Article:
Eli Lilly and Co. says a vial of insulin, after the first use, can be kept and used up to 28 days if it is stored below 86 degrees F and not allowed to freeze. John Holcombe, MD, senior clinical researcher at Eli Lilly, adds that it is “perfectly okay” to leave the insulin at room temperature when in use. He also recommends insulin be kept away from heat and direct light.
To Shake or To Roll – That is the Question
Failure to mix insulin properly could decrease its effectiveness and increase day-to-day blood sugar fluctuation. Clinical studies confirm that proper mixing decreases the chance of irregular concentrations of insulin. Still, it is reported that people with diabetes tend not to mix their insulin sufficiently.
One reason for this could be the seemingly never-ending exchange of opinions within the diabetes community about how to mix insulin. While this exchange is by all means necessary, it can sometimes leave an insulin user wondering if there is a right or wrong way to ensure proper suspension of insulin.
In each vial of insulin the hormone is suspended in liquid. All NPH insulin, as well as Lente and Ultralente (all cloudy insulins), need to be mixed to ensure uniform suspension of the insulin within the liquid. No special measure needs to be taken with Regular and fast-acting insulin (Humalog) to assure proper suspension.
The aspect that seems to be causing the most confusion is the proper mixing technique – shaking versus rolling the vial. Eli Lilly representative Laura Stallman says users are advised to gently shake, turn the bottle over from end to end a few times, or roll the bottle gently between the palms of the hands to appropriately mix the insulin; Novo Nordisk strongly urges their customers to roll the vial without shaking. Novo cautions against shaking because it could create air bubbles in the vial. Shaking can create bubbles so small that a person cannot see them, says Dr. Cheatham.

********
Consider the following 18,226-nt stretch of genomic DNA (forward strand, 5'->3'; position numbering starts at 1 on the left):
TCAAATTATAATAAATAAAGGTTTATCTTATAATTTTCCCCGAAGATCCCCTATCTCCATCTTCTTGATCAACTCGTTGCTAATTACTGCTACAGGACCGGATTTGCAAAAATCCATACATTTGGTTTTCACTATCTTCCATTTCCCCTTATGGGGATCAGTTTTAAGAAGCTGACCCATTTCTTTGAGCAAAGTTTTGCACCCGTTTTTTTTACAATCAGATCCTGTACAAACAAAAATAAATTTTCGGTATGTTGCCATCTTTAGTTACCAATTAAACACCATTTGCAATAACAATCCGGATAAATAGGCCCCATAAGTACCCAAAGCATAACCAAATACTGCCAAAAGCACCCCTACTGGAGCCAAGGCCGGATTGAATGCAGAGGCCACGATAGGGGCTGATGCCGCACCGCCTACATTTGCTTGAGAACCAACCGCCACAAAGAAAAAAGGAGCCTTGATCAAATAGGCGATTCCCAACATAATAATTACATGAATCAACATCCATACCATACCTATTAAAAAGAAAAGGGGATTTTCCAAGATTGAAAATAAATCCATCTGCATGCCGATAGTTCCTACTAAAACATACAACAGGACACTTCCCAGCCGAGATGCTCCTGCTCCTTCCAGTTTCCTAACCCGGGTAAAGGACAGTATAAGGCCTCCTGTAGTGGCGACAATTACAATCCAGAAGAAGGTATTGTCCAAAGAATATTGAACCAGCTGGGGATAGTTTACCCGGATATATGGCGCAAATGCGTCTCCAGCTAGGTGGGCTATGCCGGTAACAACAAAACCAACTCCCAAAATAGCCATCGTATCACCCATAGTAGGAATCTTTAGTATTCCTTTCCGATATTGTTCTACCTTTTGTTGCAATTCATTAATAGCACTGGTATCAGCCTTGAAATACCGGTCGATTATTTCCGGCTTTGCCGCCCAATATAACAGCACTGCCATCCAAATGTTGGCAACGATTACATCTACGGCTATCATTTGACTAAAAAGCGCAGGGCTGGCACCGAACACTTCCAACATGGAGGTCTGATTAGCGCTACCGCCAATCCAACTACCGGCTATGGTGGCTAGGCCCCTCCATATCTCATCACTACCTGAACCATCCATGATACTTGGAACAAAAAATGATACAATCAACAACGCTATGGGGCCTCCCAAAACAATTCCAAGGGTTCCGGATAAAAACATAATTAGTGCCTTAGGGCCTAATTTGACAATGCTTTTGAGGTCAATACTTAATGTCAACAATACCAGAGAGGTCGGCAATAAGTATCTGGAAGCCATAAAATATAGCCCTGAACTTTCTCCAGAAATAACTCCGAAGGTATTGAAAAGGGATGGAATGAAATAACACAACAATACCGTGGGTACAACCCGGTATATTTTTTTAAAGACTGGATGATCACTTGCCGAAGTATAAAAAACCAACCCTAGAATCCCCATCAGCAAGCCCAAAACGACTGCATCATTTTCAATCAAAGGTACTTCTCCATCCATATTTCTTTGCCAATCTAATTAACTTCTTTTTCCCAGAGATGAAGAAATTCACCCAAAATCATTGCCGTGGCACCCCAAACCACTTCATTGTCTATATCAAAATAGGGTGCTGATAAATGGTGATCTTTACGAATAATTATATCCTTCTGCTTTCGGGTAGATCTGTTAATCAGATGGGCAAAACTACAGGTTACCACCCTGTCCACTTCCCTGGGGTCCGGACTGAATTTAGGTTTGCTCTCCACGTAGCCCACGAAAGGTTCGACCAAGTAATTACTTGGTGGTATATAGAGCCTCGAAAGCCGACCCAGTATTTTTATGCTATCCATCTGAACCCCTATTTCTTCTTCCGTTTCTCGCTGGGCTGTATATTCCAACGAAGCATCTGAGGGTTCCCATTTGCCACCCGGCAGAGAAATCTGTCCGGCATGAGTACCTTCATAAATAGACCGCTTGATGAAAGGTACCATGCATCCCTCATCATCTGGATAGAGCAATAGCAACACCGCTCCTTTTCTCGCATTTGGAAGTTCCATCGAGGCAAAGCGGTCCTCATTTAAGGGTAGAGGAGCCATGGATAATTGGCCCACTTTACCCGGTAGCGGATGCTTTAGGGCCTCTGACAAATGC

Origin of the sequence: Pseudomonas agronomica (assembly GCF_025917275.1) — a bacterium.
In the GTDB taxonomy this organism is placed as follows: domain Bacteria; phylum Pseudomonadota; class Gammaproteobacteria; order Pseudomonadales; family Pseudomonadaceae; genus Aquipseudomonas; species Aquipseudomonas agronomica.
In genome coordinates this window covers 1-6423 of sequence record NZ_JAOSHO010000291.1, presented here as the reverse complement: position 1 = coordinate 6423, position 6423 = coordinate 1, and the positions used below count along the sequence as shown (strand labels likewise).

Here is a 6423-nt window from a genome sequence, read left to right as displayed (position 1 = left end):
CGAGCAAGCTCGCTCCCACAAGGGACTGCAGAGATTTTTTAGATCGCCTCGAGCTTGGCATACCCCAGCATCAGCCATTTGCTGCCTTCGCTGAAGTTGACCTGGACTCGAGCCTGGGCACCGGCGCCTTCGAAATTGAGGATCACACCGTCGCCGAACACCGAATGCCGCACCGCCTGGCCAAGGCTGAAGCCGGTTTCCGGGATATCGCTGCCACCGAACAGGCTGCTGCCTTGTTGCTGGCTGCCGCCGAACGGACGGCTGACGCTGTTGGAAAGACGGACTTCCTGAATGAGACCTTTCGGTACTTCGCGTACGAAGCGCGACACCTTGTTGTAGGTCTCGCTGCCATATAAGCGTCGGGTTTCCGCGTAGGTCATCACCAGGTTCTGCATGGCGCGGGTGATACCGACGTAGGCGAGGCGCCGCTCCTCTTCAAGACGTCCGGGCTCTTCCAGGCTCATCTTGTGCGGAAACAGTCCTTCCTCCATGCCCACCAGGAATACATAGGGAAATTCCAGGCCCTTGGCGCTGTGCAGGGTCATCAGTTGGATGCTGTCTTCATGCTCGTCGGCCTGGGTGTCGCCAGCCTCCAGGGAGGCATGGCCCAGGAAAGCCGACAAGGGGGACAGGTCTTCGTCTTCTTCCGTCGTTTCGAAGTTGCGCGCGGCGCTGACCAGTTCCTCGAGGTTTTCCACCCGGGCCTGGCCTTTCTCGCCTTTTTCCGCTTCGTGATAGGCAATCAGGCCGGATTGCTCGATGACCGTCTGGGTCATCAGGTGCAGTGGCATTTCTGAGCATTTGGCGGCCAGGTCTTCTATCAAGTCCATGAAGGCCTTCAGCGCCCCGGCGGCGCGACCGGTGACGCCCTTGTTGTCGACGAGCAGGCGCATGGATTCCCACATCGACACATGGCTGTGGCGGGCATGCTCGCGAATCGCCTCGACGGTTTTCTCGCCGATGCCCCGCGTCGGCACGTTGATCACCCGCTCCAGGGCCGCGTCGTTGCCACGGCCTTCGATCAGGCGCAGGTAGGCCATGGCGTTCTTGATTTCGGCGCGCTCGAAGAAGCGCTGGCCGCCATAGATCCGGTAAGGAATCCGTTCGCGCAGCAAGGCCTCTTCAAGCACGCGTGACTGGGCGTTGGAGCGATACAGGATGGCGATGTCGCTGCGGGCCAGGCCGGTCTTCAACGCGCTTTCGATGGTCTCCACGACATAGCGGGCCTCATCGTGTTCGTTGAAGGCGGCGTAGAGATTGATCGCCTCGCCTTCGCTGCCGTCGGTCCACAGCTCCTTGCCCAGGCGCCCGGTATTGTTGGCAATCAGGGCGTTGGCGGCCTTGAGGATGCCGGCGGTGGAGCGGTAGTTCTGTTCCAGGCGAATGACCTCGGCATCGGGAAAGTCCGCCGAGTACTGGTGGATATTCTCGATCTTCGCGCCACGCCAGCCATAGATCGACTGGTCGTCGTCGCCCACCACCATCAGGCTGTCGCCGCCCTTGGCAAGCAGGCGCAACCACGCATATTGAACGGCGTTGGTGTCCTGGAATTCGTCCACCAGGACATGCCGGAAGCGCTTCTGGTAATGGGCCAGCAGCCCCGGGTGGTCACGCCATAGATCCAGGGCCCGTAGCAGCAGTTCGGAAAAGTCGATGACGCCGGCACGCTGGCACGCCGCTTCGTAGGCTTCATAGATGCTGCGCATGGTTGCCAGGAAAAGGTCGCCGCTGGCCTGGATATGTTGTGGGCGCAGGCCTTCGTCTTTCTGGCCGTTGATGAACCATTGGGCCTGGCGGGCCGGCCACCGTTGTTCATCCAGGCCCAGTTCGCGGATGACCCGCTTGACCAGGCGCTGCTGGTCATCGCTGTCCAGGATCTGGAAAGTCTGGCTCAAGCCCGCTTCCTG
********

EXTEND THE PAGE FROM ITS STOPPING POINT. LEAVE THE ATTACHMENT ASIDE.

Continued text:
“The air bubbles expand the volume of the insulin, so when insulin is drawn into the syringe, the individual will not get the proper amount of insulin. The syringe might appear to be filled to six units, but there could actually only be five units there,” says Cheatham.
Cheatham recommends rolling NPH, 70/30 and Lente between the hands for approximately ten to 15 cycles, or until the solution is uniformly opaque.
No matter what technique is used, a study presented at the 1996 meeting of the European Association for the Study of Diabetes found that the average insulin user fails to attain proper suspension before injecting. In the study researchers monitored insulin users before they injected. They found that most users shake or roll their insulin only four times before injection. The study recommends that a vial of insulin be rolled or tipped 20 times to achieve a satisfactory mixture.
DIABETES HEALTH plays an active role in diabetes education and it is our goal to disseminate accurate information to our readers. The questions sent in by our readers helps us keep track of the current concerns within the diabetes community as well as provide our readers with interesting articles. Please keep your questions coming.